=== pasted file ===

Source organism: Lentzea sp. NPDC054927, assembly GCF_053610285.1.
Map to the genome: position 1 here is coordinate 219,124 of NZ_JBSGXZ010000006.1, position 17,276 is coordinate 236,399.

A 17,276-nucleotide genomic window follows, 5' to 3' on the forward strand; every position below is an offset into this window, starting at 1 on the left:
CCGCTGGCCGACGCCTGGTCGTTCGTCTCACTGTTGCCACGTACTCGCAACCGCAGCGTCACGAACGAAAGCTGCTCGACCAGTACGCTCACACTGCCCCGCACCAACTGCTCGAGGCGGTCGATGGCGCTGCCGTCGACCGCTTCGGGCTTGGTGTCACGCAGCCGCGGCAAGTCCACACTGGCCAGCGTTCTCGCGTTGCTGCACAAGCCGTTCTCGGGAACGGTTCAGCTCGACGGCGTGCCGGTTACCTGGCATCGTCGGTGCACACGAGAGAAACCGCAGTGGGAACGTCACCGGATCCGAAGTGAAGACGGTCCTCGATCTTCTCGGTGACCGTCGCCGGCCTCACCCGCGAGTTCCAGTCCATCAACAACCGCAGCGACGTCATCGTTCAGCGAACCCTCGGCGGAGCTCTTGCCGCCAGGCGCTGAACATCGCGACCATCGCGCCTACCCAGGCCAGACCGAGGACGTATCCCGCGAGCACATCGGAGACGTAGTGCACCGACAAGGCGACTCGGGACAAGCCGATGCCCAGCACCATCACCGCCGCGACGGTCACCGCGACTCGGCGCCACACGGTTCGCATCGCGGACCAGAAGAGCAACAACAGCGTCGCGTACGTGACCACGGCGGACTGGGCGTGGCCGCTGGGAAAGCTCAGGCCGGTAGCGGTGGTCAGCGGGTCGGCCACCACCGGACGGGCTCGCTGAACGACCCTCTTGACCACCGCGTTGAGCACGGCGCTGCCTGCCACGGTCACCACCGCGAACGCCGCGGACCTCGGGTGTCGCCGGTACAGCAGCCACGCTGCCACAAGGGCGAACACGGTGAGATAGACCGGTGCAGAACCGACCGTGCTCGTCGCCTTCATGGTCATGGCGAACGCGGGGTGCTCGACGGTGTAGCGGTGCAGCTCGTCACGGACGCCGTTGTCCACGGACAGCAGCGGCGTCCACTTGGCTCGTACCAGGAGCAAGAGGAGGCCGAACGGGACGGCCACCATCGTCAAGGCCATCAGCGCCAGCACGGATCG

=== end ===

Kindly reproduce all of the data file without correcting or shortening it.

Source organism: Lentzea sp. NPDC054927, assembly GCF_053610285.1.
Map to the genome: position 1 here is coordinate 219,124 of NZ_JBSGXZ010000006.1, position 17,276 is coordinate 236,399.

A 17,276-nucleotide genomic window follows, 5' to 3' on the forward strand; every position below is an offset into this window, starting at 1 on the left:
CCGCTGGCCGACGCCTGGTCGTTCGTCTCACTGTTGCCACGTACTCGCAACCGCAGCGTCACGAACGAAAGCTGCTCGACCAGTACGCTCACACTGCCCCGCACCAACTGCTCGAGGCGGTCGATGGCGCTGCCGTCGACCGCTTCGGGCTTGGTGTCACGCAGCCGCGGCAAGTCCACACTGGCCAGCGTTCTCGCGTTGCTGCACAAGCCGTTCTCGGGAACGGTTCAGCTCGACGGCGTGCCGGTTACCTGGCATCGTCGGTGCACACGAGAGAAACCGCAGTGGGAACGTCACCGGATCCGAAGTGAAGACGGTCCTCGATCTTCTCGGTGACCGTCGCCGGCCTCACCCGCGAGTTCCAGTCCATCAACAACCGCAGCGACGTCATCGTTCAGCGAACCCTCGGCGGAGCTCTTGCCGCCAGGCGCTGAACATCGCGACCATCGCGCCTACCCAGGCCAGACCGAGGACGTATCCCGCGAGCACATCGGAGACGTAGTGCACCGACAAGGCGACTCGGGACAAGCCGATGCCCAGCACCATCACCGCCGCGACGGTCACCGCGACTCGGCGCCACACGGTTCGCATCGCGGACCAGAAGAGCAACAACAGCGTCGCGTACGTGACCACGGCGGACTGGGCGTGGCCGCTGGGAAAGCTCAGGCCGGTAGCGGTGGTCAGCGGGTCGGCCACCACCGGACGGGCTCGCTGAACGACCCTCTTGACCACCGCGTTGAGCACGGCGCTGCCTGCCACGGTCACCACCGCGAACGCCGCGGACCTCGGGTGTCGCCGGTACAGCAGCCACGCTGCCACAAGGGCGAACACGGTGAGATAGACCGGTGCAGAACCGACCGTGCTCGTCGCCTTCATGGTCATGGCGAACGCGGGGTGCTCGACGGTGTAGCGGTGCAGCTCGTCACGGACGCCGTTGTCCACGGACAGCAGCGGCGTCCACTTGGCTCGTACCAGGAGCAAGAGGAGGCCGAACGGGACGGCCACCATCGTCAAGGCCATCAGCGCCAGCACGGATCG